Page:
Early discrimination reversal learning impairment and preserved spatial learning in a longitudinal study of Tg2576 APPsw mice

Jia Min Zhuo, Sonya L. Prescott, Melissa E. Murray, Hai Yan Zhang, Mark G. Baxter, Michelle M. Nicolle

Research output: Contribution to journalArticle

35 Scopus citations

Abstract

To understand the relationship between amyloid-β and cognitive decline in Alzheimer's disease, we evaluated cortical and hippocampal function in a transgenic mouse model of amyloid over-expression in Alzheimer's disease, the Tg2576 mouse. Tg2576 mice and their non-transgenic littermates were assessed at both 6 and 14 months of age in a battery of cognitive tests: attentional set-shifting, water maze spatial reference memory and T-maze working memory. Spatial reference memory was not affected by Tg status at either age. Working memory was only affected by age, with 6-month-old mice performing better than 14-month-old ones. Older mice were also significantly impaired on reversal learning and on the intra- and extra-dimensional shift in attentional set-shifting. A significant transgene effect was apparent in reversal learning, with Tg2576 mice requiring more trials to reach criterion at 6 months old. These data indicate that the effects of normal aging in C57B6 × SJL F1 mice are most pronounced on putative frontal cortex-dependent tasks and that increasing Aβ load only affects discrimination reversal learning in our study.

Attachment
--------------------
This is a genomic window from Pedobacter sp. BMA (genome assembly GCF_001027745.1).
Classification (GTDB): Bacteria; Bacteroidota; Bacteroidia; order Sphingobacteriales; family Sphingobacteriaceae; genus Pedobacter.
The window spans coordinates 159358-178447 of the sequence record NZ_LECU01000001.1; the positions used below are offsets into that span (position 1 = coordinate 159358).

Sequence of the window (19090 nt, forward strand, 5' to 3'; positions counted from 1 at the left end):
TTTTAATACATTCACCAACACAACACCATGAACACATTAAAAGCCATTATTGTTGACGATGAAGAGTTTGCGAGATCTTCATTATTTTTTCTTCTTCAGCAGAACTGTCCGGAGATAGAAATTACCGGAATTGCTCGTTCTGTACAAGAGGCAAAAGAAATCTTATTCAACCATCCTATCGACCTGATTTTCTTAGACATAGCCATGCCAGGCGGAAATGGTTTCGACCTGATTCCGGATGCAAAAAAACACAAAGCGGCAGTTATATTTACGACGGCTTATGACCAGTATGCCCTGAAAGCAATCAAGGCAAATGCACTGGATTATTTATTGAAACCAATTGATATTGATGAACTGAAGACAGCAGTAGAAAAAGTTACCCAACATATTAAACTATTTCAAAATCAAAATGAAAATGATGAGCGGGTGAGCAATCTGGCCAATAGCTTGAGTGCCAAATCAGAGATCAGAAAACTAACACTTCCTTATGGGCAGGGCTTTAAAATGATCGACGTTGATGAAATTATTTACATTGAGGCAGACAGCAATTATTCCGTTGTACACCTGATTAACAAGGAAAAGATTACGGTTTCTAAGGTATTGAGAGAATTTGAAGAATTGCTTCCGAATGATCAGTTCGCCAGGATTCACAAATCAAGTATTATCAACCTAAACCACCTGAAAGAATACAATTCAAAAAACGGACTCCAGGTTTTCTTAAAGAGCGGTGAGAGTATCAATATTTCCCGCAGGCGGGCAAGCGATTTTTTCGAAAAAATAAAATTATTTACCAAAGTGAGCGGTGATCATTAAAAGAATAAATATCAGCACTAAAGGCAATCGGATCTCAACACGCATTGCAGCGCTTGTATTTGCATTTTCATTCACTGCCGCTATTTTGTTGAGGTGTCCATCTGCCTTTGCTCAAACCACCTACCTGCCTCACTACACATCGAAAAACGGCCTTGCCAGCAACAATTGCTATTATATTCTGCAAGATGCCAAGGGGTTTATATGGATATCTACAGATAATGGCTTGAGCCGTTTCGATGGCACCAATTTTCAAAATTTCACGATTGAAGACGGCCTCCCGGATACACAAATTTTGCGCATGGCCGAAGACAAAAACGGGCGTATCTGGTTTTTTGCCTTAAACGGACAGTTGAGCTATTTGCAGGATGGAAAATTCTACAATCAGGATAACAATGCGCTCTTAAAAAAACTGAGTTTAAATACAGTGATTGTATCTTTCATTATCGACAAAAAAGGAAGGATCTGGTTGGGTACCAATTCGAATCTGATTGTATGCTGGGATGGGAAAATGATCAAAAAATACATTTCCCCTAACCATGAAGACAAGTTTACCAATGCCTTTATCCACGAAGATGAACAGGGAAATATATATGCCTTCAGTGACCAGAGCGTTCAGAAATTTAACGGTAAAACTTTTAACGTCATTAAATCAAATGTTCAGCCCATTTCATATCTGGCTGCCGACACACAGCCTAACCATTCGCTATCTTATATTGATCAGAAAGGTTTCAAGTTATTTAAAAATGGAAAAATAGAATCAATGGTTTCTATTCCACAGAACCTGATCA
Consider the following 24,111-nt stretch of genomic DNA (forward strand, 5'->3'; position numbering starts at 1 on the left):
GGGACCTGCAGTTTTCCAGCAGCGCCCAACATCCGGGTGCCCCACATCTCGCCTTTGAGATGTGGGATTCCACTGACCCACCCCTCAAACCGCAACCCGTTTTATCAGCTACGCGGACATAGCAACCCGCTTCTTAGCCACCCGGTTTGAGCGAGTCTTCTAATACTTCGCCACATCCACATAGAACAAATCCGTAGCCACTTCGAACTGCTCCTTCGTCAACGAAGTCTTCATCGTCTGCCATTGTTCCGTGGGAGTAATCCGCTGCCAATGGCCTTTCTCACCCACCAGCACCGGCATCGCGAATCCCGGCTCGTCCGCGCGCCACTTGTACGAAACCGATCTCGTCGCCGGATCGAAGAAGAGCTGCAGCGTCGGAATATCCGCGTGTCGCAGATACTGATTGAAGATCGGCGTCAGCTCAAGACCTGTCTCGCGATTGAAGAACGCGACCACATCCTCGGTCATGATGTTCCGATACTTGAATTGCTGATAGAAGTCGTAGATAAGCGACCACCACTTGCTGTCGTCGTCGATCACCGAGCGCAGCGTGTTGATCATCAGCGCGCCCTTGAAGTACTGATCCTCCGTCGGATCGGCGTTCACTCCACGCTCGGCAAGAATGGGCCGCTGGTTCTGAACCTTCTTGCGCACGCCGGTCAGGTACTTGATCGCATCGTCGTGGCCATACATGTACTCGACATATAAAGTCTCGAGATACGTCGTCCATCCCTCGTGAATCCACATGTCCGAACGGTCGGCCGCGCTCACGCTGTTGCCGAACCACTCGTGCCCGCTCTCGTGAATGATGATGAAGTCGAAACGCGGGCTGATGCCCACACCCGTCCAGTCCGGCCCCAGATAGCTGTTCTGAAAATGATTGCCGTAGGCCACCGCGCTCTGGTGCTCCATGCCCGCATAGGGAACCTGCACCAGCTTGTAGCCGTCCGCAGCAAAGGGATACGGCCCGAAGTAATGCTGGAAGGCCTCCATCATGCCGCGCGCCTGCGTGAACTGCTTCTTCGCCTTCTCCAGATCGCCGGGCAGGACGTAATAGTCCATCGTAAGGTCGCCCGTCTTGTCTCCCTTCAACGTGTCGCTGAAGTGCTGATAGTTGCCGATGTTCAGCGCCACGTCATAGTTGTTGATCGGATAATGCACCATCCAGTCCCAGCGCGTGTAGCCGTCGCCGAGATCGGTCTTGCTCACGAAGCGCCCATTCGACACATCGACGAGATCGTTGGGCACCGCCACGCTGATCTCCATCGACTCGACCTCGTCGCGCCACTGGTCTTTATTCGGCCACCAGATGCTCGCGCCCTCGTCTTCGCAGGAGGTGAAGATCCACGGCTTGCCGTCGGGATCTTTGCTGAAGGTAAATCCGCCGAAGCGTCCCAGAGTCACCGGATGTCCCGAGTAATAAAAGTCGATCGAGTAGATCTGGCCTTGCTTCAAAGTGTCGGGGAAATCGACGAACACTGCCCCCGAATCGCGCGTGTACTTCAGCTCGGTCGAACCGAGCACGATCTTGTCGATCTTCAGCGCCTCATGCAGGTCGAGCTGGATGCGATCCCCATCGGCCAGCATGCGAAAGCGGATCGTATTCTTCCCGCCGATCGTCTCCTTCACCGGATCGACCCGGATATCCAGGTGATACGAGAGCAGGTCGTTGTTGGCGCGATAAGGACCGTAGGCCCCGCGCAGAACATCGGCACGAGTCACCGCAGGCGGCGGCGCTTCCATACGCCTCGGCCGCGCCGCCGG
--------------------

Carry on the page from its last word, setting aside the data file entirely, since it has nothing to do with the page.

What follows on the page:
Original languageEnglish (US)
Pages (from-to)1248-1257
Number of pages10
JournalNeurobiology of aging
Volume28
Issue number8
DOIs
StatePublished - Aug 1 2007

Keywords

  • Alzheimer's disease
  • Amyloid-β
  • Frontal cortex
  • Hippocampus
  • Set-shifting
  • T-maze
  • Water maze
  • Working memory

ASJC Scopus subject areas

  • Neuroscience(all)
  • Aging
  • Clinical Neurology
  • Developmental Biology
  • Geriatrics and Gerontology

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